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  1. Yesterday
  2. I think the third party hosting sites/links have expired or need to be renewed
  3. beats by Dre Executive Review

    I don't think anyone on this forum is in danger of buying some Beats headphones, but thanks for the heads up. I too would be looking at AKG, Sennheiser, JBL. I have some Denons at the moment that are quite good.
  4. Agreed. I'm very much not a fan of one curve fits all and auto generated room EQ. All you have to do is move about the room a little bit and your wonderful EQ is out the window.. We are basically agreeing on the room timing measurements. My unstated reasoning is that an accurate measurement cannot be made without a stimulus that actually excites all the room modes. In most cases this precludes the MLS types of signals. You need chirps and or discrete gated sine wave stimulus to really excite what can happen below around 200 hertz. DFT gating is also very important to be chosen correctly as you have pointed out. And the correct type of math Math on the DFT. Choose wisely or suffer the consequences
  5. Last week
  6. Yes. I think that's one way you could describe it. If we're talking about impulse response measurement specifically, then the end result should be fairly similar using different methods if they are done properly. Where differences are likely to arise is at the tail end of the impulse response where signal-to-noise ratio becomes much more important. This is probably much more important for studying acoustics than for speaker calibration. Are we talking about averaging or smoothing? And which particular methods? The raw impulse response measurement contains the "real information" yes, but for in-room measurements, the information must be extracted to be useful. I can't even really post a usable picture of my raw in-room frequency response because there aren't enough pixels to illustrate all the narrow peaks and dips that arise from late arriving energy. Practically every visualization of frequency response uses some kind of smoothing, and people almost always rely on magnitude-smoothing. Most people just enable the "smoothing" option in REW or whatever program they use and assume it's improving the visual appearance of the data. They don't understand that it's actually altering the data in a way that's not consistent with expectations. Even at 1/48th octave resolution, magnitude smoothing can omit the contribution of a lot of late arriving energy which can be seen in a continuous RTA measurement of pink noise. Smoothing methods that are likely to be more consistent with expectations include power response smoothing (magnitude squared) and complex smoothing (smoothing of magnitude and phase together, as they relate to the complex number plane). The former is completely time blind. The latter is completely time local. Magnitude smoothing is some strange hybrid between the two which makes little sense for most purposes. Yet, almost all room EQ systems I'm aware of including Harman's rely on the latter method and fitting to a target curve. The cinema X-curve standard is the clear exception, as it relies on old-fashioned pink noise RTA measurements which are equivalent to power smoothing. It's also seriously flawed because our hearing is, in fact, very sensitive to time-of-arrival. Anyway, I'm not arguing that listening with anechoic acoustics is preferred at all. I'm saying that an anechoic flat speaker is preferred, regardless of acoustics (and with limitations and caveats that apply mostly at low frequencies). This is what Harman has argued with evidence from their listening preference tests. It's just that they then leap to the conclusion that the in-room magnitude-smoothed response they obtained by measuring such a speaker in their test room is the preferred target curve for *any* speaker in *any* residential-size listening room. If that were true, it would contradict their original hypothesis. The real issue is that they don't know of another / better way to analyze in-room measurements for room EQ purposes. FWIW, I've heard a system calibrated to the Synthesis curve, and while the bass certainly benefited by the suppression of ugly room resonances, pretty much everything above 200 Hz sounded better without the room EQ. The corrected version was much too rolled off in the upper mid and high frequencies, which suppressed a substantial amount of detail. I'm also quite convinced that their curve would give inferior results compared to what I use on my system. My speakers have rather different directivity vs. frequency than theirs, and they are placed against the front wall, so this should be expected.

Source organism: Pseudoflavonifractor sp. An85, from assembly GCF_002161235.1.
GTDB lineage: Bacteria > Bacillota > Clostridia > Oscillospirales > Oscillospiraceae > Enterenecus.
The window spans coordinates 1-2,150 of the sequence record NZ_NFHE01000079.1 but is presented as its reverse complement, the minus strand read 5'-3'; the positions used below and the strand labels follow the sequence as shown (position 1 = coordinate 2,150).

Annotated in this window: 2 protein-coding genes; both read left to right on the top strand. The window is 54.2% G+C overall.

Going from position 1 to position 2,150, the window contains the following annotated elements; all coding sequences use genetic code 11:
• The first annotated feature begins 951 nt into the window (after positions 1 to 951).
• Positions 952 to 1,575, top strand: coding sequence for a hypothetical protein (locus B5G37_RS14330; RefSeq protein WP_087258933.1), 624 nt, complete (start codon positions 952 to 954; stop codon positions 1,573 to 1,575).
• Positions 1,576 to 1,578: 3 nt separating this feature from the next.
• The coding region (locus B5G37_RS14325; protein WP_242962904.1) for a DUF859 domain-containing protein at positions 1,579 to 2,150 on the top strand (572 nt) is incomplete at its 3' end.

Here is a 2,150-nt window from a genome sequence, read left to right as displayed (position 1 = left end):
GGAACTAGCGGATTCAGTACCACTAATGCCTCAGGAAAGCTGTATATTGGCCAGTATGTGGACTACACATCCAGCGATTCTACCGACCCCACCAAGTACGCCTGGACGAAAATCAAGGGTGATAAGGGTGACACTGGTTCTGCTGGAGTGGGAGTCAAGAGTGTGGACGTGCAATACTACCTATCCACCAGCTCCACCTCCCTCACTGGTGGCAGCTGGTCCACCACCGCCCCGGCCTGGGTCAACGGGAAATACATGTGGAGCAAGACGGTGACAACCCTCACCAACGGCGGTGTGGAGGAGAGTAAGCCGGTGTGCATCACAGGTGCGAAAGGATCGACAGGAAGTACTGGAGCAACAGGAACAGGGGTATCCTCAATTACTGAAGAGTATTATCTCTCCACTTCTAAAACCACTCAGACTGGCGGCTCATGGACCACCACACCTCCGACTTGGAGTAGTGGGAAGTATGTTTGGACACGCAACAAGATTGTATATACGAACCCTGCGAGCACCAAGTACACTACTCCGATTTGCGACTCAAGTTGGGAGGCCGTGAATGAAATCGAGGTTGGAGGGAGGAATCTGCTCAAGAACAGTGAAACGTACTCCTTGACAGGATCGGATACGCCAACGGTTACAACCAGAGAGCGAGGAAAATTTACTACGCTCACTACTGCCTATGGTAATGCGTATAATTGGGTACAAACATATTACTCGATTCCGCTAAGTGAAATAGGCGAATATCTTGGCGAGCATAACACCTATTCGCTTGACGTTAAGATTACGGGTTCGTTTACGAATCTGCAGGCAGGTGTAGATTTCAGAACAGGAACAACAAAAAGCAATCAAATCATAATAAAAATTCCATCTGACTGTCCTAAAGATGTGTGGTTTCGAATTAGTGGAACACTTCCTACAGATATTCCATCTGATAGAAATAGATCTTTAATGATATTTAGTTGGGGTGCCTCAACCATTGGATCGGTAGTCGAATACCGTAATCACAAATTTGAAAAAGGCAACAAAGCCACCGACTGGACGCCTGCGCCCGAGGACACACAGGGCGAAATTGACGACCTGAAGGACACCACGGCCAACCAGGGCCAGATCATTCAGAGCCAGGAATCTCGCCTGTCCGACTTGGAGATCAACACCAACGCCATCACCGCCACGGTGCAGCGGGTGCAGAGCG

7. I'm guessing that this Audyssey EQ is a sliding dynamic loudness contour. That does have application when you are listening at levels below 70 to 75db averaged. Simple comment on room measurements. They are very dependent on the stimulus made to take the measurement and the type of math applied to perform the measurement. The errors multiply rather rapidly depending on the choices made. I know of no professional who works in acoustics that looks at averaged measurements and gives them any worth. Raw measurements are where the real information lies. Lastly. I may have not posted the links to all the Sean Olive Papers and may be remembering What I was reading in the JAES papers freely available and also on the JAES website. But I know for a fact that the reference speakers were in a standardized listening room and that the panel of trained listeners preferred the sound characteristics associated with a standardized semi-reverberant room. Not an anechoic reproduction also called diffuse field EQ that was the norm for a few years back.